We give you a guide to the EU Consumer Rights Directive 2014 and how it affects you: Simon Horton of e-commerce plugin supplier ShopIntegrator looks at how changes in EU consumer rights legislation affect your craft business. If you're selling direct to consumers, these changes apply to you.
The EU introduced new consumer rights legislation on 13th June, 2014 (http://ec.europa.eu/justice/consumer-marketing/rights-contracts/directive/index_en.htm), giving consumers a consistent level of protection when shopping within the EU, whether it's on the high street or online.
By knowing how to comply, you can avoid aspects of the legislation that would otherwise allow customers to legitimately return items up to a year after they were bought, or receive a refund for digital content (e.g. patterns or videos) they've already downloaded.
Increased order cancellation period
Your customers now have 14 days from the date of receiving the items to change their mind and cancel an order, for any reason. Previously this was seven days. Buyers are entitled to receive a refund, including the cost of standard delivery.
Make it clear on your website that shoppers have 14 days to cancel their order. This way they won't be eligible for the one-year cancellation period. Make it mandatory for customers to accept your T&Cs at the checkout before they're allowed to purchase.
You also need to provide a standard cancellation form as a downloadable pdf or as a web form. It needs to be simple, capturing only the essential information for processing the return. You need to issue refunds within 14 days from the date of cancellation. You can choose to wait until the items are returned, unless the consumer provides proof of posting. If so they're entitled to the refund ahead of the items being received.
Commitment to pay
The legislation sets out to protect customers from entering into an order where it isn't completely clear they're committing to pay for something.
Use plain English on the store checkout payment button such as 'Pay for Order', 'Secure Payment' or 'Pay Now' instead of fuzzier terms such as 'Buy Now' or 'Place Order'.
Complete cost breakdown
The buyer doesn't have to pay additional fees charged to fulfil an order if these aren't declared when the order is placed. This includes shipping costs, card surcharges and taxes. Declaring these extras in your T&Cs isn't sufficient; they have to be shown as part of the calculated order cost.
You need to give the shopper an order receipt detailing everything they agreed to pay for, either as an email or by post.
Signing up to other services and charges
You may no longer pre-tick opt-in boxes which sign up the shopper to other services such as newsletters or add optional extras. Instead the customer has to explicitly choose to opt-in. The legislation protects customers from forgetting to opt-out of something they hadn't noticed.
Cancelling digital download orders
If you sell intellectual property as digital downloads, for example craft patterns, designs or video guides, then you need a delivery process that's compliant. If not, buyers are within their rights to request a refund, even if they've already downloaded your design.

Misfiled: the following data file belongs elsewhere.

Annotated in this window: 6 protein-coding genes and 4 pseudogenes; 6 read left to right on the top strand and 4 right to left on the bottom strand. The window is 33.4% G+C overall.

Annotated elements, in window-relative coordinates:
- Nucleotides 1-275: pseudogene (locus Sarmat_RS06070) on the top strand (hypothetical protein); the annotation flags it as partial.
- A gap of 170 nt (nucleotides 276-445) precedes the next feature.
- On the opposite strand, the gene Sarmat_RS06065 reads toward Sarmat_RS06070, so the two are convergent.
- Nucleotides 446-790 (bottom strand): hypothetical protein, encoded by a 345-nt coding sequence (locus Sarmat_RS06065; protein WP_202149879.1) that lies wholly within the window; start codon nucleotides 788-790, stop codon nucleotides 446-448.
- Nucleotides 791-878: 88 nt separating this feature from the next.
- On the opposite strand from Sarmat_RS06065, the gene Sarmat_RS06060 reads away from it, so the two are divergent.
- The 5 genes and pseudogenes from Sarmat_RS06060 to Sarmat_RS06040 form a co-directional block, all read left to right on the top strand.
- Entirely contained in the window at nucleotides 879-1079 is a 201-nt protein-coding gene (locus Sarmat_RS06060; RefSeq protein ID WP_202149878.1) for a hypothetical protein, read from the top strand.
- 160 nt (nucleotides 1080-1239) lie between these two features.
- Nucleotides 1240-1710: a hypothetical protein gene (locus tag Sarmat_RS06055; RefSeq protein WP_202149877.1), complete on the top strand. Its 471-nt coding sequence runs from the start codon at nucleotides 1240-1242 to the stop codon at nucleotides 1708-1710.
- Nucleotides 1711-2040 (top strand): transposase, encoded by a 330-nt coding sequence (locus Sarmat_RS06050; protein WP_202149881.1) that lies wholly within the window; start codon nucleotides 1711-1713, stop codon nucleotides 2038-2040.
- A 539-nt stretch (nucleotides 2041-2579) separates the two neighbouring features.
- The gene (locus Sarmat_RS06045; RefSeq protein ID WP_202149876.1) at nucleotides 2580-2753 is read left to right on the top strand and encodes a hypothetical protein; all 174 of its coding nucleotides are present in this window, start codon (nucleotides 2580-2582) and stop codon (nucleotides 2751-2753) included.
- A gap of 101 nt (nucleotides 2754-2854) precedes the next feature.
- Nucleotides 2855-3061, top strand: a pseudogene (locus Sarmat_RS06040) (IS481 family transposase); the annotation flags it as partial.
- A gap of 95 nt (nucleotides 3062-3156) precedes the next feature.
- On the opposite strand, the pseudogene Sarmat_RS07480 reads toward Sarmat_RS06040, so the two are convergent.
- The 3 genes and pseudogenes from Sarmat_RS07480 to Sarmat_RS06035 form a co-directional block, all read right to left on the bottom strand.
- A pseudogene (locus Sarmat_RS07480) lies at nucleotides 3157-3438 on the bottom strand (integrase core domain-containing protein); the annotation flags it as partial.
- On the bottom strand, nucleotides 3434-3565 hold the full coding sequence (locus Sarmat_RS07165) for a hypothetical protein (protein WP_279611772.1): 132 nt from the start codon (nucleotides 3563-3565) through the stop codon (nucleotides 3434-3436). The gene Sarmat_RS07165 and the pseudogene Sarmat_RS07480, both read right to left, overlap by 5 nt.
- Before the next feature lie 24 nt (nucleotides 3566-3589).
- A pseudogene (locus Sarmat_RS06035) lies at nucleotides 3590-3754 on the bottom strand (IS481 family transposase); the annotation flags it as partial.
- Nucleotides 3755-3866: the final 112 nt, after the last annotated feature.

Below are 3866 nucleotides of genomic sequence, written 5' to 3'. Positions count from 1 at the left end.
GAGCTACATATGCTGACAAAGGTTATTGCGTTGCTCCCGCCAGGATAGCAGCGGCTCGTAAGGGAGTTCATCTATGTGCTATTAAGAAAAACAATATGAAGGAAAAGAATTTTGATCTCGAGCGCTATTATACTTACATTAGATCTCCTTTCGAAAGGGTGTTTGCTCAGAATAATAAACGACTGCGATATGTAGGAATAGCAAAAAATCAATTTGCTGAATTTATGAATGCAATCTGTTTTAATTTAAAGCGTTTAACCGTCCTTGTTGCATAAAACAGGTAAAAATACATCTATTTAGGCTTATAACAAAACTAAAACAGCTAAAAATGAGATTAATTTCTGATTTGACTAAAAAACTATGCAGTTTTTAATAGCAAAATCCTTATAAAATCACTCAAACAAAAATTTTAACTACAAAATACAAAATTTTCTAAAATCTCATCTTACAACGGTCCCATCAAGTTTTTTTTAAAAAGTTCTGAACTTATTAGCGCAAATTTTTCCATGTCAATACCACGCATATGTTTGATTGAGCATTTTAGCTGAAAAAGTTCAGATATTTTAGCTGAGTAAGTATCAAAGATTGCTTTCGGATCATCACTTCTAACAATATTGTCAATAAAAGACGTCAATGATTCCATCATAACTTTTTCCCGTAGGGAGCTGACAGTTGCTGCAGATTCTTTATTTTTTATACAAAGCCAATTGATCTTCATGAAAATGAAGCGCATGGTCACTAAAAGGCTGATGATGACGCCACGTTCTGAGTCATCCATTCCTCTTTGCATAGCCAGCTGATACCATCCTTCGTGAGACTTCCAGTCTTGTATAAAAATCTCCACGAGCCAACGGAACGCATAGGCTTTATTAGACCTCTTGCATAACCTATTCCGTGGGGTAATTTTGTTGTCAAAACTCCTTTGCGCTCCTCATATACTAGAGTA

To make your digital download process compliant:
Prior to the order being made, list all system requirements and additional third-party software required to use your downloaded content
Inform customers they have 14 days to cancel their order and receive a refund only if they don't start to download the purchased content. Otherwise they waive their right to a refund
Ensure it's clear that they're clicking the button which initiates the download and takes them past the point of no return.
Excessive card surcharges
It's fine to pass on card payment surcharges to customers for covering the cost of card processing transaction fees, providing the cost is clearly visible when placing the order. What's no longer acceptable is charging a surcharge fee that's more than the cost incurred by you.
Helen Free runs an online craft business selling her own creative crochet design pattern downloads through her Rainbow Valley Crotchet website (www.enfys.me.uk). As a small retailer, Helen was concerned that the new EU regulations could have a big impact on her business.
"The new EU rules stated that a customer has to give 'explicit acknowledgement' of the fact that they're waiving their 14 day cancellation rights when purchasing an instant download. This had to be given before paying for the download. To me, the easiest way to obtain this was a tick box in the checkout. However, I was using a US-based e-commerce site which doesn't have to comply with EU regulations and, despite requests from numerous EU sellers, the supplier refused to add the tick box. Not having the box isn't illegal, providing all other regulations are adhered to, but it created a loophole for unscrupulous buyers to obtain the whole inventory of my patterns free of charge, just by saying they had changed their mind and wanted their money back."
Helen went in search of a new e-commerce provider who would allow her to comply with the EU regulations. "ShopIntegrator was one of the UK-based companies I approached and it was very quick to investigate and change its checkout process to comply with the new regulations."
The software now makes it mandatory for customers to confirm they're waiving their rights to the 14-day cancellation period once the download is initiated. In addition, the shopper has to click an explicit download button to initiate the delivery process so there is no doubt that they're accessing the purchased content. Helen is even able to see the number of times a customer has downloaded each design pattern, allowing her to issue or decline refunds where appropriate, all fully compliant with the 2014 EU directive.
Simon Horton is founder of ShopIntegrator, the e-commerce plugin that turns existing websites into full-blown web stores without coding, www.shopintegrator.com.